crops food for the hungry in the world. In
another example, beetles and ants break down
soil and return the nutrients to the soil. The
broken down soil makes it rich and able to
produce abundant crops. In addition, bees
and also silkworms produce products. Bees,
those pesky little insects with stingers, make
honey. If it weren’t for bees, you wouldn’t
have honey to spread on your toast in the
morning.
Not only do insects produce products such
as honey and pollinate crops, they also get rid
of harmful insects. If they are predators,
they eat the insects. By eating the insects,
beneficial insects get rid of the harmful ones.
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Instruction
STEP 5: Write the Body of the
essay
STEP 6: Write the Introduction
and Conclusion
STEP 7: Reread. You can
cross out and insert a better
word or phrase.

Introduction:
You may be sitting at a picnic on a
warm summer day and find yourself
annoyed by the buzzing bees and
uninvited ants. Before you begin to get
rid of these insects, you might want to
think about how they fit into nature.
These insects pollinate, break down soil,
and provide useful products. Some of
them even get rid of harmful insects.
Conclusion:
add a transition.
even add a whole sentence in
small print!
So, next time you find yourself outside
at a picnic, try to think of how important
they are in nature. Try to think of the
99% of insects who are beneficial before
you begin to swat at them.
+ Grade 6
Instruction
Prompt:
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Perfection Coach, Grade 6, page 142 – 144
Ruby Bridges was the first African American to
integrate an all-white school in New Orleans,
LA on November 14, 1960.
Write an essay analyzing the effect Ruby
Bridges had on the officer who writes “A Tale
of Courage”. Include information from the
passage to support your response.
+
Instruction
STEP 1: Underline what
the prompt asks you to do
STEP 2: Read the article
STEP 3: Read the
article again and fill in
“What the Text Says” in 2column Organizer.
LEAVE THIS SIDE
BLANK.
RETURN, AND THINK
HARD ABOUT
WHAT THE TEXT
MEANS
+
Instruction
STEP 3:
B.
Now think hard
about what the
text is saying and
fill in what you
think it means.
C.
Look for
D.
E.
F.
G.
Cause/Effect
Key Ideas and Details
Relationships
Theme
+
Instruction
STEP 4:
Fill in Transitions
1. When the
officer
looks at R.B.
he sees
Initially,
he tells
his wife
that
So you
know that
He says
that
and means
that
Note: no
transition
needed
2. The kind of
work the officer
does makes him to
know that
Now
his…and
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Instruction
STEP 5:
Write the Body of the
essay

Body:
When the officer leaves his home in the morning, he
tells his wife that he will send a message that “violence won’t
be tolerated.” When he says that to his wife, he is also
saying that he believes in the message. He tells his wife that
“It’s just not right” that going to school is causing that little
girls so much pressure. He means that it’s just not right for
people to be so hateful.
When the officer arrives at the school, he is not feeling
very optimistic about the day because protestors have signs,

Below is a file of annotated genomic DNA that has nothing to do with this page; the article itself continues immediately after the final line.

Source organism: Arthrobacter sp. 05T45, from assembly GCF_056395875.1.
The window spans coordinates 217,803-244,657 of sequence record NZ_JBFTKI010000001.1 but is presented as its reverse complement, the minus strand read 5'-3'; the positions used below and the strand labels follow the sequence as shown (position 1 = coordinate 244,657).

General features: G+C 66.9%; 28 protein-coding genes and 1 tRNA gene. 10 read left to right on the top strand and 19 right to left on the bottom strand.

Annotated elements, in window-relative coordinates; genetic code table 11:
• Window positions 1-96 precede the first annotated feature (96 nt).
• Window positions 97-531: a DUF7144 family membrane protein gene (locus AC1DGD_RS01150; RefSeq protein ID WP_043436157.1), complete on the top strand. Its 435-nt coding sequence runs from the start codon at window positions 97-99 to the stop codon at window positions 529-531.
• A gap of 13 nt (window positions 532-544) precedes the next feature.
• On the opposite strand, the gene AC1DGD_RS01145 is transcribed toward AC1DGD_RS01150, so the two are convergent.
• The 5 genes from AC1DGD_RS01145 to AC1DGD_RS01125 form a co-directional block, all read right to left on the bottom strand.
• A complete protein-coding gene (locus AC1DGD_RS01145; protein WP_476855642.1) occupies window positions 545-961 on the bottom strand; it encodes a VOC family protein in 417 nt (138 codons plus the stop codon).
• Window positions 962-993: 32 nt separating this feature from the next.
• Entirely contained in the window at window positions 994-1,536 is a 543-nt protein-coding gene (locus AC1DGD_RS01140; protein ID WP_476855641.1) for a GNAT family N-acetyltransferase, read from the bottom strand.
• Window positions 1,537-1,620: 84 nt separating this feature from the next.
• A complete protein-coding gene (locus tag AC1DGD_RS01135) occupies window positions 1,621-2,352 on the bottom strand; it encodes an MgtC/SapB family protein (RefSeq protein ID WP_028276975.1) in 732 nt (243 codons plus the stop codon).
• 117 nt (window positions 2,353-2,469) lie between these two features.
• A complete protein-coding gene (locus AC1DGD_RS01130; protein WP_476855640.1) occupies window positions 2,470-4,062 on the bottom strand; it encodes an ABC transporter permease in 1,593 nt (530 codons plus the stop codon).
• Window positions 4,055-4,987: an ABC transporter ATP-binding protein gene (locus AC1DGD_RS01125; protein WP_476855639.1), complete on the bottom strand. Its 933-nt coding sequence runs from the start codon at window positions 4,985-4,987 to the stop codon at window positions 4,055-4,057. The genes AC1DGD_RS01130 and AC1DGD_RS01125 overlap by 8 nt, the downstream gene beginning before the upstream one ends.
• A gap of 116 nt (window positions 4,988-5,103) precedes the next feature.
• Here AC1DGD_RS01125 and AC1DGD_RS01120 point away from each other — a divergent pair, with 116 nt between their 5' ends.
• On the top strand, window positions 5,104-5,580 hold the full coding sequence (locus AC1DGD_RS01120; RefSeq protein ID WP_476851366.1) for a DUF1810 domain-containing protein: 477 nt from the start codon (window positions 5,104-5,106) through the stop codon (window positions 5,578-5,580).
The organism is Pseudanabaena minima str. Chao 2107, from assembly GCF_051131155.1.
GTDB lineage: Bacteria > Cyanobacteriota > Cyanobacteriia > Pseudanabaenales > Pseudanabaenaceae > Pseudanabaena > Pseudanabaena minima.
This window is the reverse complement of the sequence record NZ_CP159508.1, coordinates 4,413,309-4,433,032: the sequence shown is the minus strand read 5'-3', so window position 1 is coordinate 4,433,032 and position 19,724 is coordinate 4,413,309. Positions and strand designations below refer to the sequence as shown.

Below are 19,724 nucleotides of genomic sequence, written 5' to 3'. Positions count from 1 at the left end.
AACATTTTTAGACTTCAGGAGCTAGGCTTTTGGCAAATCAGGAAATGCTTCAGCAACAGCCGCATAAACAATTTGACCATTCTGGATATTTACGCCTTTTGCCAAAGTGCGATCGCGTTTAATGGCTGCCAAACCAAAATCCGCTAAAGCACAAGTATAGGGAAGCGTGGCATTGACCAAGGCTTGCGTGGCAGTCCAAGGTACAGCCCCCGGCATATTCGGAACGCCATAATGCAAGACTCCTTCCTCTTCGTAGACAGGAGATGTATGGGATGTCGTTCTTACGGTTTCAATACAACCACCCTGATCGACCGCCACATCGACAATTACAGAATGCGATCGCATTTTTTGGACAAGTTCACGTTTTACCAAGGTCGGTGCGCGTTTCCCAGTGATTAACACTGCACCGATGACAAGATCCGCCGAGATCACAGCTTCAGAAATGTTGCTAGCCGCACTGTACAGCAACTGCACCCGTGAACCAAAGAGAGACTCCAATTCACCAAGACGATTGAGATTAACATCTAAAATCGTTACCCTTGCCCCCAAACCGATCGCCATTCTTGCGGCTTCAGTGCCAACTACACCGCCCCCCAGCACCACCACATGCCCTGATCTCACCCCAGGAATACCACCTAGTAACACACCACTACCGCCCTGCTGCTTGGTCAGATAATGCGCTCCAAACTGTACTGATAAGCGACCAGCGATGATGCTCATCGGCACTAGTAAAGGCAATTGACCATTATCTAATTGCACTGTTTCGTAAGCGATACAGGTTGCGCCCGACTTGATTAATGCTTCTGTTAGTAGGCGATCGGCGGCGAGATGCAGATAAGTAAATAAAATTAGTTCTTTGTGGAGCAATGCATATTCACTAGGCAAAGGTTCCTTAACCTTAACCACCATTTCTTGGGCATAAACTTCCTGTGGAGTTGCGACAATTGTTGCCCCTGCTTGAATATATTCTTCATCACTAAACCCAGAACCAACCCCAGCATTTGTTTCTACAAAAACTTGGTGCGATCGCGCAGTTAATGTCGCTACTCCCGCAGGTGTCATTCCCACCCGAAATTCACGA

hate in their faces, and are shouting cruel words. Although
not shocked, he is disappointed and saddened. The officer
doesn’t think the next few days will be peaceful. Because of
the signs and faces and words he thinks his mission will be
difficult and no more along peacefully.
Then, when he sees the car pull up to the curb and a
“courageous little girl” enter the school. The kind of work
the officer does makes him understand that courage is a
leadership quality. He becomes optimistic at this point
because a “courageous little girl”, a first grader, is making
people think about their fears and hate. The officer calls
Ruby Bridges a “beacon of promise for a world to come.” A
beacon is a light, so the officer thinks this little girl will be a
light to lead the world to live together in harmony and to be
treated with dignity and justice. When the officer says that
he “hangs his hopes on Ruby” he means that he is now very
optimistic because of the courage Ruby shows. He believes
that Ruby’s actions can be an example to others and show
them how to live in harmony and support justice for all.
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Instruction
STEP 5: Write the Body of the
essay
STEP 6: Write the Introduction
and Conclusion
STEP 7: Reread. You can
cross out and insert a better
word or phrase.
add a transition.
even add a whole sentence in
small print!

Introduction:
On the morning Ruby Bridges, a first grader,
entered an all white school to get a good
education, one of the officers who was assigned
to protect her was not very hopeful. When he
saw hate in his neighbors faces and heard their
cruel words, he thought his job was not very
promising and the day might be dangerous. He
reassured his wife about his safety, but he didn’t
really believe it.
Conclusion:
Although the officer was not very optimistic
about the day when he left his house in the
morning, seeing the courage of Ruby Bridges
changed his mind. Just by watching her head
held high and her courage, he became optimistic
that her example would lead others to treat
people with dignity and justice rather than see
people’s hate. The officer will be proud of his
part in helping Ruby achieve this goal.
Anna DeForest
[email protected]
+
Cindy Hina
[email protected]